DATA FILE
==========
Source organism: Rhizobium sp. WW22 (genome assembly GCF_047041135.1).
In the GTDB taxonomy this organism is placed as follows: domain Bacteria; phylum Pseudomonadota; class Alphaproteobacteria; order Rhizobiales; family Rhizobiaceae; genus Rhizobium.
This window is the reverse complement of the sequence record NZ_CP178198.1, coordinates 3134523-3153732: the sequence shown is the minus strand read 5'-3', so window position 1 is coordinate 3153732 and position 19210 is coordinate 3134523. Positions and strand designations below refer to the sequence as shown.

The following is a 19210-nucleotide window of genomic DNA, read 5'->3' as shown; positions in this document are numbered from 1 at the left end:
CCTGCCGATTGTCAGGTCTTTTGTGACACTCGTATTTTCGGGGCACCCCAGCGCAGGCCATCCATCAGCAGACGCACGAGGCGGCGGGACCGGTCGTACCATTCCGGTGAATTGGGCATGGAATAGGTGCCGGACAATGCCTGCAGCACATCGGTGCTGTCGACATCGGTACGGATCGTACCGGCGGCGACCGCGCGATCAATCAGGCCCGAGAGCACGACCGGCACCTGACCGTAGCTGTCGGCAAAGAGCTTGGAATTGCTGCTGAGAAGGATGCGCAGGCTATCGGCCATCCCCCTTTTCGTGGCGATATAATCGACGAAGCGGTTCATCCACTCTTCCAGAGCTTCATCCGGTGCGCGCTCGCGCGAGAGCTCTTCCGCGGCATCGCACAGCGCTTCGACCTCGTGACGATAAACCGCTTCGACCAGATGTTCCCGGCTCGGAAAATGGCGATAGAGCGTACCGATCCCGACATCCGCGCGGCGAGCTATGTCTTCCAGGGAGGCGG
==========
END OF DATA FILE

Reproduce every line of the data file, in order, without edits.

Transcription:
Source organism: Rhizobium sp. WW22 (genome assembly GCF_047041135.1).
In the GTDB taxonomy this organism is placed as follows: domain Bacteria; phylum Pseudomonadota; class Alphaproteobacteria; order Rhizobiales; family Rhizobiaceae; genus Rhizobium.
This window is the reverse complement of the sequence record NZ_CP178198.1, coordinates 3134523-3153732: the sequence shown is the minus strand read 5'-3', so window position 1 is coordinate 3153732 and position 19210 is coordinate 3134523. Positions and strand designations below refer to the sequence as shown.

The following is a 19210-nucleotide window of genomic DNA, read 5'->3' as shown; positions in this document are numbered from 1 at the left end:
CCTGCCGATTGTCAGGTCTTTTGTGACACTCGTATTTTCGGGGCACCCCAGCGCAGGCCATCCATCAGCAGACGCACGAGGCGGCGGGACCGGTCGTACCATTCCGGTGAATTGGGCATGGAATAGGTGCCGGACAATGCCTGCAGCACATCGGTGCTGTCGACATCGGTACGGATCGTACCGGCGGCGACCGCGCGATCAATCAGGCCCGAGAGCACGACCGGCACCTGACCGTAGCTGTCGGCAAAGAGCTTGGAATTGCTGCTGAGAAGGATGCGCAGGCTATCGGCCATCCCCCTTTTCGTGGCGATATAATCGACGAAGCGGTTCATCCACTCTTCCAGAGCTTCATCCGGTGCGCGCTCGCGCGAGAGCTCTTCCGCGGCATCGCACAGCGCTTCGACCTCGTGACGATAAACCGCTTCGACCAGATGTTCCCGGCTCGGAAAATGGCGATAGAGCGTACCGATCCCGACATCCGCGCGGCGAGCTATGTCTTCCAGGGAGGCGG